Having travelled on an overnight flight, we were really ready for a shower, some food and a relaxing start. Arriving into a completely different culture can be a bit of a sensory overload sometimes, and Delhi was no exception.
Instead of fighting our way through the crowds to find a public transport option, we had picked a hotel that included a free airport taxi – invaluable in a new country when you are just off a nine hour flight – and they had sent their driver to collect us and drop us straight to the hotel. Our room was ready when we arrived at 10am, and so we were able to have a nap (needed to help adjust to the timezone and the climate change!), shower, and be on our way to explore!
We stayed at the Hotel Tara Palace. Situated really close to the Red Fort, it was easy for our early starts. The free airport shuttle was a huge reason for our stay here too!
Our 2-day itinerary
This spectacular series of structures is thought to have inspired the Taj Mahal, which it predates by 60 years. The nearest metro stop is the JLN Stadium (yellow line), and we paid ₹50 for a rickshaw from the metro stop to the entrance.
Considered part of ‘Greater Delhi,’ the Qutb Minar complex is a must-see in Delhi. If you only have time to visit one of Delhi’s ancient ruins, make it this one – and more than that, try and visit for sunset as we did. Nearest stop is Qutb Minar (purple line) and you’ll want to get a rickshaw the 1km to the ruins. Our rickshaw ended up picking up a few locals on the way too – this seems a way of life – and the driver still insisted on going very fast!
We used the metro (actually very simple to use and to understand) to get around Delhi. We bought single tickets which were cheap enough (only around ₹20-40), but when boarding the train, remember the back carriage is ladies only!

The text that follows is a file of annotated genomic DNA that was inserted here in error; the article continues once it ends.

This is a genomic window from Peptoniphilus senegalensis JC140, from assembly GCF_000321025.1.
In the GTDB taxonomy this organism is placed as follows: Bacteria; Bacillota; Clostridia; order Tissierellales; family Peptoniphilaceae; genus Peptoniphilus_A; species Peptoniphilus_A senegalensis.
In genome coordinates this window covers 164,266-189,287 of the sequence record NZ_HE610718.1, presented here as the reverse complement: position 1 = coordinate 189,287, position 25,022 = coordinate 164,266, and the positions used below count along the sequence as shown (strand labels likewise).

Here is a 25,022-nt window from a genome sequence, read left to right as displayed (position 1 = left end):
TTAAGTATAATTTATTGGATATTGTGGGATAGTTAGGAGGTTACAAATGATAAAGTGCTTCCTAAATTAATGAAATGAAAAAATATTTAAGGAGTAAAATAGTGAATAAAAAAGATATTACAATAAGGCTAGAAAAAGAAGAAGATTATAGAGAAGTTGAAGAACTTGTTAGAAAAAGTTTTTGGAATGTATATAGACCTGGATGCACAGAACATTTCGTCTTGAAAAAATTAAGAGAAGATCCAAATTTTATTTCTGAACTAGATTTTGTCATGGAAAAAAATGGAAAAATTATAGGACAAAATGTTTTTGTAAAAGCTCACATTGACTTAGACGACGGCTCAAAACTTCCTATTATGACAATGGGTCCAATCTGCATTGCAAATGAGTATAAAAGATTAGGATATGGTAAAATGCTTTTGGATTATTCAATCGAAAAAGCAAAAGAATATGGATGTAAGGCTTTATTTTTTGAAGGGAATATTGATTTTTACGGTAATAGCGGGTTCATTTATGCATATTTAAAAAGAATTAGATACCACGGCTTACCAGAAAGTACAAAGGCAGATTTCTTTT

We then headed straight for dinner, and had read about some recommendations of actual restaurants (rather than street food vendors). We ate at Karim’s (one of Delhi’s most famous restaurants, as featured here in The Independent), just off the lane leading south from Jama Masjid (India’s biggest mosque). We had decided to go veggie whilst in India, but the meat here is so tempting, we ended up with curries, dal, and a chicken tandoori! It was delicious (but far too much food!).
One of Delhi’s top sights is this fort which predates the Palace of Versailles in France, and it doesn’t disappoint. During the struggle for independence, nationalists promised to raise the Indian flag over the Gate, an ambition that became a reality in 1947. Every building here is worth seeing, and is home to some very interesting museums detailing the way forward through the wars of independence. We had trouble finding the entrances here (there are multiple gates) as during our visit one gate was only open for nationals, and another gate was hard to find. We ending up having to walk back on ourselves to find the ticket hall, and then back again to the main entrance. Keep an eye out for the ticket booths, and the security entrances.
At most attraction, there are separate queues at ticket booths and security for tourists and Indian nationals. Keep an eye out – sometimes there are also even separate entrances based on gender. We generally found that the tourist entrances were a lot quieter and so you should be able to get through quite quickly!
India’s largest mosque can hold a whopping 25,000 people and was built between 1644-1658. Entrance is free (legs covered) but there is a fixed price of ₹100 if you want to climb the stairs to the top of one of the towers (well worth it for views of Delhi). Visitors should remove their shoes at the top of the stairs – you can take them with you, but you won’t be able to take them to the top of the tower.
For dinner on our second night, we visited Mughlai restaurant Moti Mahal. This was a truly excellent restaurant which has been here for six generations. Again, we had meat here – considering there were pictures of Gordon Ramsey cooking here recently, we thought we might be okay!
We headed for another early night, as we were getting a 6am train to Agra for our next step.